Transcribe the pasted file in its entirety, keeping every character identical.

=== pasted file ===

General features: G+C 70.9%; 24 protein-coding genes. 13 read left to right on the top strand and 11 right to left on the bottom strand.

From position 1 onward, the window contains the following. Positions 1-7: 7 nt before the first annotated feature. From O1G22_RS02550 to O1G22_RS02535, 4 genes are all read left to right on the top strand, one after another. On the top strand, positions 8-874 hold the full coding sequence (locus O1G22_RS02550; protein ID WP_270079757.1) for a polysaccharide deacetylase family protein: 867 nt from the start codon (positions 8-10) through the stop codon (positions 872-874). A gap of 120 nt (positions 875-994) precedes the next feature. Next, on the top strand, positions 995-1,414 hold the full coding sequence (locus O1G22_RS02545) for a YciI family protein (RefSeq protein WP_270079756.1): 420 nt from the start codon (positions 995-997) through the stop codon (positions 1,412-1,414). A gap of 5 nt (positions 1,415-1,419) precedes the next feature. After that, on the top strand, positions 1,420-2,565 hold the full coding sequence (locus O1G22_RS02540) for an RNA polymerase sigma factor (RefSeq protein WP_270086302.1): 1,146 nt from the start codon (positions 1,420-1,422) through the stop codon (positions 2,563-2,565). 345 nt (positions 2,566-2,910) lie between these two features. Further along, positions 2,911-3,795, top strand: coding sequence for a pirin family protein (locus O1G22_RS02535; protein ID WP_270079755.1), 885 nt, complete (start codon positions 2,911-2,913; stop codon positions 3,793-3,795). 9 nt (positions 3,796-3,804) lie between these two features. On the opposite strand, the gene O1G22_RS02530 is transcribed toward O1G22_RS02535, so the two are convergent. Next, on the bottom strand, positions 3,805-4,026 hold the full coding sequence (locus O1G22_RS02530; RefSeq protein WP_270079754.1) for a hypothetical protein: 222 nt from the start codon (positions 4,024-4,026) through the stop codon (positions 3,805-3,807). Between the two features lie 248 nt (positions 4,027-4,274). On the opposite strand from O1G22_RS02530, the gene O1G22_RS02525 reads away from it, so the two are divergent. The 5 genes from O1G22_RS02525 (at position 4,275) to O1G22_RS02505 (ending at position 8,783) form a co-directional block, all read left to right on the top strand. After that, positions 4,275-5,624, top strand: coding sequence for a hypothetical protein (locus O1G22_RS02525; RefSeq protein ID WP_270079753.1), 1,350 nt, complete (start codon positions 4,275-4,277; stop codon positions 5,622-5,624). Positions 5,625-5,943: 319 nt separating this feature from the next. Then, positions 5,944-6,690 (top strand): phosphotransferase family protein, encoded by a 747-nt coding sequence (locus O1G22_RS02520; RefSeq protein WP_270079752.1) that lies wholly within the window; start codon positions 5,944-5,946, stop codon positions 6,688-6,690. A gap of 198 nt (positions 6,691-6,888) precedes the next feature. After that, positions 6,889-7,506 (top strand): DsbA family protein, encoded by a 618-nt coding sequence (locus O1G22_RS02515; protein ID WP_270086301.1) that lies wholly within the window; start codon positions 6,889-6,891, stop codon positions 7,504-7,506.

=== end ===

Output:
General features: G+C 70.9%; 24 protein-coding genes. 13 read left to right on the top strand and 11 right to left on the bottom strand.

From position 1 onward, the window contains the following. Positions 1-7: 7 nt before the first annotated feature. From O1G22_RS02550 to O1G22_RS02535, 4 genes are all read left to right on the top strand, one after another. On the top strand, positions 8-874 hold the full coding sequence (locus O1G22_RS02550; protein ID WP_270079757.1) for a polysaccharide deacetylase family protein: 867 nt from the start codon (positions 8-10) through the stop codon (positions 872-874). A gap of 120 nt (positions 875-994) precedes the next feature. Next, on the top strand, positions 995-1,414 hold the full coding sequence (locus O1G22_RS02545) for a YciI family protein (RefSeq protein WP_270079756.1): 420 nt from the start codon (positions 995-997) through the stop codon (positions 1,412-1,414). A gap of 5 nt (positions 1,415-1,419) precedes the next feature. After that, on the top strand, positions 1,420-2,565 hold the full coding sequence (locus O1G22_RS02540) for an RNA polymerase sigma factor (RefSeq protein WP_270086302.1): 1,146 nt from the start codon (positions 1,420-1,422) through the stop codon (positions 2,563-2,565). 345 nt (positions 2,566-2,910) lie between these two features. Further along, positions 2,911-3,795, top strand: coding sequence for a pirin family protein (locus O1G22_RS02535; protein ID WP_270079755.1), 885 nt, complete (start codon positions 2,911-2,913; stop codon positions 3,793-3,795). 9 nt (positions 3,796-3,804) lie between these two features. On the opposite strand, the gene O1G22_RS02530 is transcribed toward O1G22_RS02535, so the two are convergent. Next, on the bottom strand, positions 3,805-4,026 hold the full coding sequence (locus O1G22_RS02530; RefSeq protein WP_270079754.1) for a hypothetical protein: 222 nt from the start codon (positions 4,024-4,026) through the stop codon (positions 3,805-3,807). Between the two features lie 248 nt (positions 4,027-4,274). On the opposite strand from O1G22_RS02530, the gene O1G22_RS02525 reads away from it, so the two are divergent. The 5 genes from O1G22_RS02525 (at position 4,275) to O1G22_RS02505 (ending at position 8,783) form a co-directional block, all read left to right on the top strand. After that, positions 4,275-5,624, top strand: coding sequence for a hypothetical protein (locus O1G22_RS02525; RefSeq protein ID WP_270079753.1), 1,350 nt, complete (start codon positions 4,275-4,277; stop codon positions 5,622-5,624). Positions 5,625-5,943: 319 nt separating this feature from the next. Then, positions 5,944-6,690 (top strand): phosphotransferase family protein, encoded by a 747-nt coding sequence (locus O1G22_RS02520; RefSeq protein WP_270079752.1) that lies wholly within the window; start codon positions 5,944-5,946, stop codon positions 6,688-6,690. A gap of 198 nt (positions 6,691-6,888) precedes the next feature. After that, positions 6,889-7,506 (top strand): DsbA family protein, encoded by a 618-nt coding sequence (locus O1G22_RS02515; protein ID WP_270086301.1) that lies wholly within the window; start codon positions 6,889-6,891, stop codon positions 7,504-7,506.